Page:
Whether you’re looking to borrow a new student loan or you’re paying down an existing loan, it’s important to understand the interest rate. A student loan interest rate determines the total amount that a borrower pays for a student loan. Generally, the higher the interest rate, the more expensive the loan.
Student loan interest rates vary, depending on whether you borrow a federal student loan or a private student loan. And private student loan interest rates also vary by lender.
Current Federal Student Loan Rates
Currently, all federal student loans have a temporary 0% interest rate, as part of the U.S. government’s COVID-19 relief effort. However, this relief period is scheduled to end on September 30, 2021.
Federal student loan rates reset on July 1, 2021, and apply to all new loans disbursed between July 1, 2020 and June 30, 2021. New federal interest rates are introduced based on the high yield of the most recent 10-year Treasury Note auction. These auctions occur every May.
In the latest 10-year Treasury Note auction on May 12, 2021, there was a high yield of 1.684%, up from 0.70% in 2020. As a result, federal rates increased for the 2021-2022 academic year are:
- 3.73% for undergraduate Federal Direct Stafford loans, up from 2.75%
- 5.28% for graduate Federal Direct Stafford loans, up from 4.30%
- 6.28% for Federal Direct PLUS loans (including Grad PLUS and Parent PLUS loans), up from 5.30%
The rate increase does not affect existing federal loans. Only new loans disbursed between July 1, 2021 and June 30, 2022 will have the current interest rates.
The interest rate on your federal student loan is fixed, which means it will remain the same until you’ve finished repaying the loan in full, or you choose to refinance or consolidate your loan
Current Interest Rates for Private Student Loans
Private student loans offer fixed interest rates and variable interest rates. Variable loans have a fluctuating rate which can go up or down based on market conditions.
Current interest rates on private student loans are at historic lows. Fixed rates are as low as 3.49%, and variable rates are as low as 1.05%.
Fixed rates on private student loan refinance have decreased to as low as 2.97%, and variable rates have dropped to 1.61%.
The government does not set the interest rate on private student loans. Instead, private lenders set their rates, which can vary depending on the loan you take out. That’s why it’s important to compare private lenders before you borrow a private student loan.
Interest rates on private student loans are all credit underwritten. That means borrowers will need to have a good credit score to qualify for the best interest rates. Unfortunately, many students have very little credit history, which means they could end up paying more in interest. Private student loans may also require a cosigner if you don’t have steady income and solid credit.
Want to see how much you will pay for a student loan next year? Use our student loan calculator.
How Student Loan Rates Work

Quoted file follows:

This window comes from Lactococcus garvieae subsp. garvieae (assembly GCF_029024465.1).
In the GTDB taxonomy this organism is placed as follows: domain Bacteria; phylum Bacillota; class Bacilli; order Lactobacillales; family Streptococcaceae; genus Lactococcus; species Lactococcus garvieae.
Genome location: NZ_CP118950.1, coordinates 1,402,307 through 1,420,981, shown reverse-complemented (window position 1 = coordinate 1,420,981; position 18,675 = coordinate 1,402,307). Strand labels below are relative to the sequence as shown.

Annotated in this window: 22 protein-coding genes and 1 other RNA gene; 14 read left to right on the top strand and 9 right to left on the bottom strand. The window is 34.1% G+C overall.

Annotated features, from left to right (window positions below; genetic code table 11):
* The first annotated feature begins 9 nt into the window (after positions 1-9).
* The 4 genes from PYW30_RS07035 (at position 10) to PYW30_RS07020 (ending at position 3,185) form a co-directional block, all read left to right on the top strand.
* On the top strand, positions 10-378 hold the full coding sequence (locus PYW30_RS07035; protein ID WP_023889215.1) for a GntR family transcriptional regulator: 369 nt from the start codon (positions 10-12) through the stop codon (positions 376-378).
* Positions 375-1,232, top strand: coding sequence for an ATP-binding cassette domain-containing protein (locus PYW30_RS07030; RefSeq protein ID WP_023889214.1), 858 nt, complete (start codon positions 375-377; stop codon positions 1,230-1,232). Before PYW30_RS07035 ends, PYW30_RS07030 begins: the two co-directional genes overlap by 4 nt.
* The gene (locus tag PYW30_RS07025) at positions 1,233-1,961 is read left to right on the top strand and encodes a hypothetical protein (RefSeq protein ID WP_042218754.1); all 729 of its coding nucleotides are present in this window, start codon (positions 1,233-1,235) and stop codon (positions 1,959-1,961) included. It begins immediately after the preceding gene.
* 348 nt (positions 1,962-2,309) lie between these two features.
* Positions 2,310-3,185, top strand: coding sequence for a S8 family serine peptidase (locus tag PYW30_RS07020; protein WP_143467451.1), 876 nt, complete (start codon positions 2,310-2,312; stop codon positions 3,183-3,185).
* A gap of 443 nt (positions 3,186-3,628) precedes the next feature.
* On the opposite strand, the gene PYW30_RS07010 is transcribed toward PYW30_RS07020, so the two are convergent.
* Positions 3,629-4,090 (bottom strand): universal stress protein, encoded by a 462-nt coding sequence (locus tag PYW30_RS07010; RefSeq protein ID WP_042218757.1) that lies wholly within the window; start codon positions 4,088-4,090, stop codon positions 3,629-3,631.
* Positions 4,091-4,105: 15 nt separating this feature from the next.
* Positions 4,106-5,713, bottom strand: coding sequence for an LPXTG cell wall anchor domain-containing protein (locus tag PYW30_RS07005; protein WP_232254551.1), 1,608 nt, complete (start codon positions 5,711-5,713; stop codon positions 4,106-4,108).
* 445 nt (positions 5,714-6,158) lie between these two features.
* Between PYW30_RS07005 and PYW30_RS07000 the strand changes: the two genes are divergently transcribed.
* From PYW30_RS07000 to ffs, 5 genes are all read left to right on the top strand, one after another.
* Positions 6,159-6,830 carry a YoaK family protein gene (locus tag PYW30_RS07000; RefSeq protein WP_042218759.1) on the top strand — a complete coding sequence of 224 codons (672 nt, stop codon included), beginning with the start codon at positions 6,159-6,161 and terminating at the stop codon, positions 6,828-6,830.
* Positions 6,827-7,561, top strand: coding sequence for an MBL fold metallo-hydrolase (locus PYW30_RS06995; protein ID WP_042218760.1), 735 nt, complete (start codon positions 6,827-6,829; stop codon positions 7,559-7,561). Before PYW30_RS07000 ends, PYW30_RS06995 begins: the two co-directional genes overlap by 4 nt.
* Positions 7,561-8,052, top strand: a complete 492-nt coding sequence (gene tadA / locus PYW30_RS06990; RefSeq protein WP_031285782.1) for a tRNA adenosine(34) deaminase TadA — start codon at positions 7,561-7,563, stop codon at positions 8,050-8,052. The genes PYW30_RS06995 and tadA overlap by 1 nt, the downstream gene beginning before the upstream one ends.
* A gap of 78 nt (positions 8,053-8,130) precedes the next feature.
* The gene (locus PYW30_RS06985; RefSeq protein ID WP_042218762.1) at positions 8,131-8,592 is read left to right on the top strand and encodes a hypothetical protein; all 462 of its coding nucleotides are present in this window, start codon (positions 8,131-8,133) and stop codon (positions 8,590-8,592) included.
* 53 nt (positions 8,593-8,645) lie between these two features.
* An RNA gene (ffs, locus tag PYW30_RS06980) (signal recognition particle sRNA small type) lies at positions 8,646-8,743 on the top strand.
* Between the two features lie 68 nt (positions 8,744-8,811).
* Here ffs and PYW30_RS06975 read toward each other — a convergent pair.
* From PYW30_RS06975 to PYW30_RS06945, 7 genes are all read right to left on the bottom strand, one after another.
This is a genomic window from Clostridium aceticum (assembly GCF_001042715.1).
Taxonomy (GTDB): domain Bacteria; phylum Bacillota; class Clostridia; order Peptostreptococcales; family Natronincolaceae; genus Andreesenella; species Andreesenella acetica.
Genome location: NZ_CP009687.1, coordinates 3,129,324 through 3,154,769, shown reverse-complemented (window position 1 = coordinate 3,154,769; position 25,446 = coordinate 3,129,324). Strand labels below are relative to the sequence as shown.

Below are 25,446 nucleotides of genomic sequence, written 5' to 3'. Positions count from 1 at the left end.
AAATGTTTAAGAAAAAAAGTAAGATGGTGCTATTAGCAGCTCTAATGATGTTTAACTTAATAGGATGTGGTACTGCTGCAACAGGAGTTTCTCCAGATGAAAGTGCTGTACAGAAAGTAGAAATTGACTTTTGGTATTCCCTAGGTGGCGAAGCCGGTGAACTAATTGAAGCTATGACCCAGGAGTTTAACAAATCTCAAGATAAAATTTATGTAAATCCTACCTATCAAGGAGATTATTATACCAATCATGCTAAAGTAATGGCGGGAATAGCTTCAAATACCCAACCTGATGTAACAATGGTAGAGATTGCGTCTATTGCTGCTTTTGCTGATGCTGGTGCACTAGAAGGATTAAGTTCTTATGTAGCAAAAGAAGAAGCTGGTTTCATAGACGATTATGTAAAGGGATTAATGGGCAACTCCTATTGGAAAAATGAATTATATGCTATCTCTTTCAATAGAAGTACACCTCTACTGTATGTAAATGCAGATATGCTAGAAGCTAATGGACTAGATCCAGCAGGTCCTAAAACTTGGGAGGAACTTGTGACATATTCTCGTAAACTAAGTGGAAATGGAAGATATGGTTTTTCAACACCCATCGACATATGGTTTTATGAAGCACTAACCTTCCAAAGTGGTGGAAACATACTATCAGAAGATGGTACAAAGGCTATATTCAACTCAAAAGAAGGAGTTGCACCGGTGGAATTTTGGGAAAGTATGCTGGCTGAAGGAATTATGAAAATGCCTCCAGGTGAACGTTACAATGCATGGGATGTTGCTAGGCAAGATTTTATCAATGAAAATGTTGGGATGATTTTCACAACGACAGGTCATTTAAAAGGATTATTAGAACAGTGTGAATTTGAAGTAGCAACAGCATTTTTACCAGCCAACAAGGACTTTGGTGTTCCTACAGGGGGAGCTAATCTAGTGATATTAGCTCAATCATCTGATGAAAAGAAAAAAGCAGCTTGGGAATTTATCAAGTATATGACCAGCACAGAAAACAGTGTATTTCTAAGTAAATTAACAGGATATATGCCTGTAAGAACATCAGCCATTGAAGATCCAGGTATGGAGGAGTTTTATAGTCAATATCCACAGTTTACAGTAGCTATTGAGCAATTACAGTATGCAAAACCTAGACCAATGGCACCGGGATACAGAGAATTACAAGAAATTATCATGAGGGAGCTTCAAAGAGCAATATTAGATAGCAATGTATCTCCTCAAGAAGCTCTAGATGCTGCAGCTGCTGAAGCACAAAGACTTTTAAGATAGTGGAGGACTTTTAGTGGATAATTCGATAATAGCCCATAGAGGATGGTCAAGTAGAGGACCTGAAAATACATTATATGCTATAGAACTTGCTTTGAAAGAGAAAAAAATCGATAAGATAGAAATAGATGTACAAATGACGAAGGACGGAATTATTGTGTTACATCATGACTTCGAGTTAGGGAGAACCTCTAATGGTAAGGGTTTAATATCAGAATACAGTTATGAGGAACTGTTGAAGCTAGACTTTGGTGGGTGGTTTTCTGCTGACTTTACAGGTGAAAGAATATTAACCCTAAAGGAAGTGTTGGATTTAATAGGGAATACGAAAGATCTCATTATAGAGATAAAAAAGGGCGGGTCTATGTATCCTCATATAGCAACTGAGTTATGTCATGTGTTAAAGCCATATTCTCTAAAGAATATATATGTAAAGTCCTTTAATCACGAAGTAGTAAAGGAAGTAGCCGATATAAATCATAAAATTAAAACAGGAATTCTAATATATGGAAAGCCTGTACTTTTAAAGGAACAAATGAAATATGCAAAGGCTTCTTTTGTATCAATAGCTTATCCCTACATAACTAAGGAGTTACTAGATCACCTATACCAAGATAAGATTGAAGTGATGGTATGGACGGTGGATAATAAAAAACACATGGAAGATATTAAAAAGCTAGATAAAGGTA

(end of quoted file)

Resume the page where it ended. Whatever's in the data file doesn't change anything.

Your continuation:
Student loan rates are the interest rates a borrower pays on an education loan. The higher your interest rate is, the more you will pay for your loans.
Interest is a percentage of the amount of money that you borrow. This amount is your “principal balance”. Your total payment, therefore, includes principal and interest.
The amount of interest that you need to pay on your student loan and when that sum needs to be repaid will depend on the type of student loan you’ve taken out and the loan’s terms.
Most student loans are daily interest loans. If you take out a daily interest student loan, your lender or loan servicer will calculate interest daily. That interest accumulates, increasing your payment.
How interest rates affect repayment
Student loan rates determine the total amount of money a borrower must repay over the course of their loan term.
For example, let’s say you were to take out a $50,000 student loan with an annual interest rate of 5%. That would mean in addition to the $50,000 you’ve got to borrow for your education, you’ll need to repay an extra $2,500 worth of interest at the end of each year. However, most student loan interest compounds, meaning, interest is charged on interest. That means your interest payment would be even more than $2,500.
By contrast, if your lender implemented a 10% annual loan rate on that same borrowing amount, you’d have to pay at least $5,000 in interest each year (more if compounding).
Subsidized vs. unsubsidized loans
The Department of Education offers subsidized and unsubsidized loans for undergraduate students. Subsidized student loans are available to students based on financial need.
With subsidized loans, the government pays any accumulated interest on your behalf while you’re still completing your education. In other words, you won’t owe any interest on your student loan until after you graduate.
When a loan is unsubsidized, you as the borrower may have to start repaying interest on your principal amount immediately. However, if your unsubsidized loan qualifies for an in-school deferment you can delay your interest payments (although the interest will continue to accrue over the course of the deferment period).
How Long Will it Take to Pay Off My Student Loan?